Britain has kept its place as the teenage motherhood capital of Europe despite plunging rates of pregnancy among young women.
The country’s unenviable reputation for teenage births has remained unchallenged even after historic falls in pregnancy over the past decade.
While on the Continent many teenage pregnancies end in abortion, in Britain girls from poorer homes tend to keep their babies.
The country’s unenviable reputation for teenage births has remained unchallenged even after historic falls in pregnancy over the past decade
A round-up of numbers of women who had their first child before 20 showed that more than 16,000 British girls gave birth in 2015, a third more than those in the second highest western European nation, France.
As a share of all births, the percentage of first births to teen mothers was higher in Britain than in any western European country, with five former Communist states showing higher levels.
The data, from the EU’s Eurostat agency, casts doubt on the success of Government campaigns such as Tony Blair’s Teenage Pregnancy Strategy.
Teen pregnancy rates in England and Wales have halved since 2008, over years in which teenage habits have been changed by social media, long-term contraception and the morning-after pill.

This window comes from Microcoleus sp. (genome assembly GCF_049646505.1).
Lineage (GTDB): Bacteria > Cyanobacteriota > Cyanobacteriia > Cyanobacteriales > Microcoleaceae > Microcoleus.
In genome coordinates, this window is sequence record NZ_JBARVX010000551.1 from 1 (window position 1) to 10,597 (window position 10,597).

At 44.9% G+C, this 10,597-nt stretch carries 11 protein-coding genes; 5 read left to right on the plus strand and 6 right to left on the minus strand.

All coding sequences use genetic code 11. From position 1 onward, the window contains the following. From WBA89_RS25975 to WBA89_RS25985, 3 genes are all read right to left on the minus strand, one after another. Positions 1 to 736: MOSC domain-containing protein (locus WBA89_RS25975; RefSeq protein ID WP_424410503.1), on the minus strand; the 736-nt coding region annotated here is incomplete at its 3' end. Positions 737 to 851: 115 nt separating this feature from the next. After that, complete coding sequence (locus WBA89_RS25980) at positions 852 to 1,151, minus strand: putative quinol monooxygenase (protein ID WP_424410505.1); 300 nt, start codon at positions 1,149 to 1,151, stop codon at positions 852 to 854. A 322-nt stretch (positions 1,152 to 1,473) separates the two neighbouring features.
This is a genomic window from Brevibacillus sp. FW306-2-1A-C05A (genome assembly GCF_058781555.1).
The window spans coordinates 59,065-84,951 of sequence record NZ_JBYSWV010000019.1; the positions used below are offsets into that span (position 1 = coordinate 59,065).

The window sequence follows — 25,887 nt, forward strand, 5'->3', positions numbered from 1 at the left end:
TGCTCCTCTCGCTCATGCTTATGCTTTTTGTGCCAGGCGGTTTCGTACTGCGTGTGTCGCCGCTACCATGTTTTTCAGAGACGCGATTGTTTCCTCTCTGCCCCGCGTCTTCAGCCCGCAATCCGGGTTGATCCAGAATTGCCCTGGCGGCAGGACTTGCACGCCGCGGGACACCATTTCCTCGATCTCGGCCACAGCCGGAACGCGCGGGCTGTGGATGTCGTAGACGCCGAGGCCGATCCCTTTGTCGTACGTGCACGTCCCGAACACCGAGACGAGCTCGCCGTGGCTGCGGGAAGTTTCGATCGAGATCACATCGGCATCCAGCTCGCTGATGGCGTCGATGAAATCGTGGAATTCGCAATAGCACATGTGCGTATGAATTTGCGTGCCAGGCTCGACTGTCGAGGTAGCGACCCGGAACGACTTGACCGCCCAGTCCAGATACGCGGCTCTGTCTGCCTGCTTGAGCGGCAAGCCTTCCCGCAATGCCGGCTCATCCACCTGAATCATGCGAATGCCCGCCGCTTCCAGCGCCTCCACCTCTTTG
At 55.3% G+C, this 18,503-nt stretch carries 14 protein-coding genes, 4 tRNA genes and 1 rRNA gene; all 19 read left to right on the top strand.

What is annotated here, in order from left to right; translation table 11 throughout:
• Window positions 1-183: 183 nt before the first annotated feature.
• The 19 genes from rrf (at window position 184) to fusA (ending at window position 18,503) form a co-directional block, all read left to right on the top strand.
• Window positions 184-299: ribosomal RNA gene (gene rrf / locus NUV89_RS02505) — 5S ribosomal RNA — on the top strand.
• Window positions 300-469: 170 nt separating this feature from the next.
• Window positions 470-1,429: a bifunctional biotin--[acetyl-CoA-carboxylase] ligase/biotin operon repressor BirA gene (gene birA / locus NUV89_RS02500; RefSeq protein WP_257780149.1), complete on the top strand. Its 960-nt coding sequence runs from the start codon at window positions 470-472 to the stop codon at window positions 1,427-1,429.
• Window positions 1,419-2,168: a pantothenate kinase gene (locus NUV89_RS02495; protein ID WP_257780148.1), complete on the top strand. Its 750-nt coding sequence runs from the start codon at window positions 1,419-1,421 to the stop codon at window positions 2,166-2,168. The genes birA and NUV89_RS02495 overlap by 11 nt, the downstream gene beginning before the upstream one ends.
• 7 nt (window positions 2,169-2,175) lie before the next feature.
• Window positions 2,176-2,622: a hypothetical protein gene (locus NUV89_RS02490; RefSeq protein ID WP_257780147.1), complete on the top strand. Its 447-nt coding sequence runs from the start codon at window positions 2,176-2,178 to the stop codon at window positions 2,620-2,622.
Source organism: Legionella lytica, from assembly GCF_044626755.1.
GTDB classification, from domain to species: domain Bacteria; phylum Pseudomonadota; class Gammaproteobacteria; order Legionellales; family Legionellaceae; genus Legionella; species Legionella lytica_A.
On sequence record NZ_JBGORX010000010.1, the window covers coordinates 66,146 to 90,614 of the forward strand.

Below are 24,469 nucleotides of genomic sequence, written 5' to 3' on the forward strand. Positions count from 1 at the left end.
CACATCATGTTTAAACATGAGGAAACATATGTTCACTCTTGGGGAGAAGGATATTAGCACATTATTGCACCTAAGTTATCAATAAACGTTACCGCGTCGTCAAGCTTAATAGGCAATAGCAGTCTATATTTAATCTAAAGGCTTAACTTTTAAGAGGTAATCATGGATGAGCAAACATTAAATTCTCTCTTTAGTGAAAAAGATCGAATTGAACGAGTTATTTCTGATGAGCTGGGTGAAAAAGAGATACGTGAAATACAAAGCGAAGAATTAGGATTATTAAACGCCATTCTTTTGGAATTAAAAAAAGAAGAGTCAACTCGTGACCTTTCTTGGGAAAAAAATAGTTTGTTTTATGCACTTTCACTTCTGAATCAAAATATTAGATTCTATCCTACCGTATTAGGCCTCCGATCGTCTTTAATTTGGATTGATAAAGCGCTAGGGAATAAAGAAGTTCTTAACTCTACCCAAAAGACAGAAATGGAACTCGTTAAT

Births have also fallen steeply, as middle-class girls opt for university and careers.
There were 16,622 first births to women aged between 15 and 19 in Britain in 2015 – down from 17,500 in 2014 and 19,679 in 2013.
This compares with 12,059 first births among 15 to 19-year-olds in France in 2015 and 10,813 in Germany.
The share of all first births for under-20s was 5.4 per cent in England, the same level as Lithuania, and below Hungary, Latvia, Romania and Bulgaria.
The level was below 4 per cent in France and 3 per cent in Germany.
The most recent teen pregnancy figures for England and Wales showed that only 21 girls in every 1,000 aged between 15 and 17 became pregnant in 2015, half the 42 in 1,000 recorded in 2007.
However, abortions are more common in the rest of Europe and working-class British girls are more likely to keep their babies.
Experts said attempts to prevent teen pregnancies by providing sex education, contraception and abortions have failed.
Patricia Morgan, author of The State And The Family, said: ‘We have heard for decades that more sex education would put an end to unwanted teenage pregnancy.
‘From these figures, it seems that sex education is not as successful as people think.’